8 Review A systematic review of localization, surgical treatment options, and outcome of insulinoma. 2014

Mehrabi, Arianeb / Fischer, Lars / Hafezi, Mohammadreza / Dirlewanger, Antje / Grenacher, Lars / Diener, Markus K / Fonouni, Hamidreza / Golriz, Mohammd / Garoussi, Camelia / Fard, Nassim / Rahbari, Nuh N / Werner, Jens / Büchler, Markus W. ·From the Departments of *General, Visceral, and Transplantation Surgery, †Radiology, and ‡Anesthesiology, University of Heidelberg, Heidelberg, Germany. ·Pancreas · Pubmed #24921202.

ABSTRACT: OBJECTIVE: Insulinoma with an incidence of 0.4% is a rare pancreatic tumor. Preserving surgery is the treatment of choice. Exact localization is necessary to plan the appropriate approach. This article gives an overview on localization and surgical strategies for treatment of insulinoma. METHODS: In this systematic review, 114 articles with 6222 cases of insulinoma were reviewed with emphasis on localization techniques and surgical treatment. RESULTS: Insulinoma happens mostly in the fifth decade of life, with a higher incidence in men. They occur mostly sporadic (94%), benign (87%), and single (90%). Insulinomas are mostly smaller than 20 mm (84%). The tumors are distributed almost equally in the pancreas. CONCLUSIONS: Computed tomography is routinely used as first choice preoperatively. Intraoperative inspection, palpation, and sonography were applied with high success rate. Intraoperative sonography is considered as the most reliable technique. Enucleation is the most administered type of surgery (56%). Different types of resection include distal pancreatectomy (32%), Whipple procedure (3%), and subtotal pancreatectomy (<3%). Despite the development of laparoscopy, open approach is the favorite method (90%). The most common surgical complication is fistula. The mortality rate of open approach was higher (4 vs 0%). Despite high cure rate, recurrence of insulinoma occurs in 7% after surgery.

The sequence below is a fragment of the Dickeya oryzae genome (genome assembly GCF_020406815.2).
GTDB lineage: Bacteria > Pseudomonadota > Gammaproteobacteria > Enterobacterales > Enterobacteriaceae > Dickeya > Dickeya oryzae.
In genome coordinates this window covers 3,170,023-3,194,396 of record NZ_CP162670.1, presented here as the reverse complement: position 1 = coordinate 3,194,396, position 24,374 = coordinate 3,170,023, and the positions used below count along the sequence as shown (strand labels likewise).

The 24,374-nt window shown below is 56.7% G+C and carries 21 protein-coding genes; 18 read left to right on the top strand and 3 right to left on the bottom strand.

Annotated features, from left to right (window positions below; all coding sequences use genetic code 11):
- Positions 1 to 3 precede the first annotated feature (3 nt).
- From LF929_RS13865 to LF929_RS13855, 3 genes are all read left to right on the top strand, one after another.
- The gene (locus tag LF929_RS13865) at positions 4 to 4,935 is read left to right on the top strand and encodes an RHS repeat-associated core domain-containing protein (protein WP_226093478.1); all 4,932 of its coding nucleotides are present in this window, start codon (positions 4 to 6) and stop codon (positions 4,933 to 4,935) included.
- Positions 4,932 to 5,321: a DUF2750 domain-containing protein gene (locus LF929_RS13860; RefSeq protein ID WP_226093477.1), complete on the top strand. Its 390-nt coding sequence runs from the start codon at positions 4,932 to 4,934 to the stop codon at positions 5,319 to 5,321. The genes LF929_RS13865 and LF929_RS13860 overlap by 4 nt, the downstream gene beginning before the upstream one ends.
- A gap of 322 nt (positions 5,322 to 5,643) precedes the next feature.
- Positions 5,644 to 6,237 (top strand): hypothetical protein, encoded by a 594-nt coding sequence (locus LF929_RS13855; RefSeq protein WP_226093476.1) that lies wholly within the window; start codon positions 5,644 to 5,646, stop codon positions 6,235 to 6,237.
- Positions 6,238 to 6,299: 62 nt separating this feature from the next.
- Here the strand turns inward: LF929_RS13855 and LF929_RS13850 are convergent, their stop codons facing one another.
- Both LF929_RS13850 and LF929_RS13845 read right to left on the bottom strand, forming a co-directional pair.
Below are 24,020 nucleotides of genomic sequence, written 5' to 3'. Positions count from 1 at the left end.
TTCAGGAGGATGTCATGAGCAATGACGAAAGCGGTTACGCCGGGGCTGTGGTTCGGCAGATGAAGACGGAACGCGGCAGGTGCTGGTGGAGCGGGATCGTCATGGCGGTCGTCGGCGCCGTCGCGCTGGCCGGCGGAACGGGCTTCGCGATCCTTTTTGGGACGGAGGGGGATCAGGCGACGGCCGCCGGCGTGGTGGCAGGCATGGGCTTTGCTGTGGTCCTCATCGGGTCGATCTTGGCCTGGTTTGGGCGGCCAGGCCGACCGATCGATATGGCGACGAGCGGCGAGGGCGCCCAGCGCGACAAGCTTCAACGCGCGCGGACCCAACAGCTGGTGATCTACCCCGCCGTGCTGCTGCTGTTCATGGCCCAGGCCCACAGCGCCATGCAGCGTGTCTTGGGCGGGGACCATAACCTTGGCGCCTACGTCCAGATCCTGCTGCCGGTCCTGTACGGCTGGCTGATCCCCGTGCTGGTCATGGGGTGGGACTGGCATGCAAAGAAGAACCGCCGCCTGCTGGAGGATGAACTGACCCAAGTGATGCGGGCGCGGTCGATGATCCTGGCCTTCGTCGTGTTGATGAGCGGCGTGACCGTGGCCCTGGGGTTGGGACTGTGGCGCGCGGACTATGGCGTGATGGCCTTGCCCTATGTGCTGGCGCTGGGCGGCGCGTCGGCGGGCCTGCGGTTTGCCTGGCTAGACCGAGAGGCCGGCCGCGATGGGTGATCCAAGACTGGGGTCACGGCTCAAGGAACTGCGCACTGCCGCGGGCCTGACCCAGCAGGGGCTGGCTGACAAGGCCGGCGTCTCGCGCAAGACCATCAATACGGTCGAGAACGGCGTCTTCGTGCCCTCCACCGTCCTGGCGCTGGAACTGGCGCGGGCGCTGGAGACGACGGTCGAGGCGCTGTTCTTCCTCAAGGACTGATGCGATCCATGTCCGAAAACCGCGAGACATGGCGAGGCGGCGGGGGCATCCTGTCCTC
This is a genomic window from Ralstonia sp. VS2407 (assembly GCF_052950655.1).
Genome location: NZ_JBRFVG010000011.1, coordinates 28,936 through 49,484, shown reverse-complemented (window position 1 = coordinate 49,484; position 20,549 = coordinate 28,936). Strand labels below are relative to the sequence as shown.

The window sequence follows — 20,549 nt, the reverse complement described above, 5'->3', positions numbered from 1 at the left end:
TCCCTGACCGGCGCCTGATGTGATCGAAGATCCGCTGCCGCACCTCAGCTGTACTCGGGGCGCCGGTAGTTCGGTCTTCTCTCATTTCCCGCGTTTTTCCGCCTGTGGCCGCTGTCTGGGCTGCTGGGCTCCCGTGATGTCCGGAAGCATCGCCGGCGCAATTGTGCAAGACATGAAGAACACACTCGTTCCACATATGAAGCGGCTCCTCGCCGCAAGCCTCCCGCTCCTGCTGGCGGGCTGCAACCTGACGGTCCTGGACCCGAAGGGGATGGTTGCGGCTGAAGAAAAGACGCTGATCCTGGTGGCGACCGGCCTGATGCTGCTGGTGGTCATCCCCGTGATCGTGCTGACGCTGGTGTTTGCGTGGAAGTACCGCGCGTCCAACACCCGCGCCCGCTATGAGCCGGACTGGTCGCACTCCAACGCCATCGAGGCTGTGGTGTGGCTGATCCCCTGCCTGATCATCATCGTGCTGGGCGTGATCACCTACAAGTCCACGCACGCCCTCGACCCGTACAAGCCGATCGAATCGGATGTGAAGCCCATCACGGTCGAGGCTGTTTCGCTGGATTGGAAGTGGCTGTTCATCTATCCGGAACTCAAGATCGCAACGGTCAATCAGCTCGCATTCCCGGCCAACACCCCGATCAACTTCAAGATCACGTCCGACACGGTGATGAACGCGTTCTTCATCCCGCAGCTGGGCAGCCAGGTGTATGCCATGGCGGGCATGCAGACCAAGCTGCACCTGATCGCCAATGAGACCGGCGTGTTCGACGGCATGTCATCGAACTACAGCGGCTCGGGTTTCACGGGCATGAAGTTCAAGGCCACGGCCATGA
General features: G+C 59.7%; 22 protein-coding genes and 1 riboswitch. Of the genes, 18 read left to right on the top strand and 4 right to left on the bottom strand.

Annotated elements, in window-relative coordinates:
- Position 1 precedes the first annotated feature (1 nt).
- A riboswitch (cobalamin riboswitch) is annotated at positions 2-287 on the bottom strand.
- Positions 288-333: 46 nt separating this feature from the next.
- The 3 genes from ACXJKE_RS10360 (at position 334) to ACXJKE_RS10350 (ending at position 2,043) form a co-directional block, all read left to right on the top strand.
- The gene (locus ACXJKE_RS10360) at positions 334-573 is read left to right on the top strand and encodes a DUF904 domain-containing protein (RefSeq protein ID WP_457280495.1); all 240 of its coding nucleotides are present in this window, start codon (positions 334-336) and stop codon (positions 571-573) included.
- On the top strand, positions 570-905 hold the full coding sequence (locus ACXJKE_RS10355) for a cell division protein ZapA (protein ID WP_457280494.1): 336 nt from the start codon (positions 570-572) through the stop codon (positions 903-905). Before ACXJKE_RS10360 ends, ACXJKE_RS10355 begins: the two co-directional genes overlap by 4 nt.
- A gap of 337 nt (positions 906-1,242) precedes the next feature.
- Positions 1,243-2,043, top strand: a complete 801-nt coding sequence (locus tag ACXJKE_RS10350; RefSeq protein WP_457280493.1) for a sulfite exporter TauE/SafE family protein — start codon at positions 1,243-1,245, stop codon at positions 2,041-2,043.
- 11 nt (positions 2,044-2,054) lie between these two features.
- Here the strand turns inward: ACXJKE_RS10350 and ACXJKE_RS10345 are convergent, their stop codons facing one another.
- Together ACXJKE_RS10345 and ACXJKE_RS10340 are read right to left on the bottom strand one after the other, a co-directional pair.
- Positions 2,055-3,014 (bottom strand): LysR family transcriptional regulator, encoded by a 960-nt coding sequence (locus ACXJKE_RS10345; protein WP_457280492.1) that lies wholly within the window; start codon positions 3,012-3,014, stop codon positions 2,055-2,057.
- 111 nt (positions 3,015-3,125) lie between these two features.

9 Review Two immune faces of pancreatic adenocarcinoma: possible implication for immunotherapy. 2014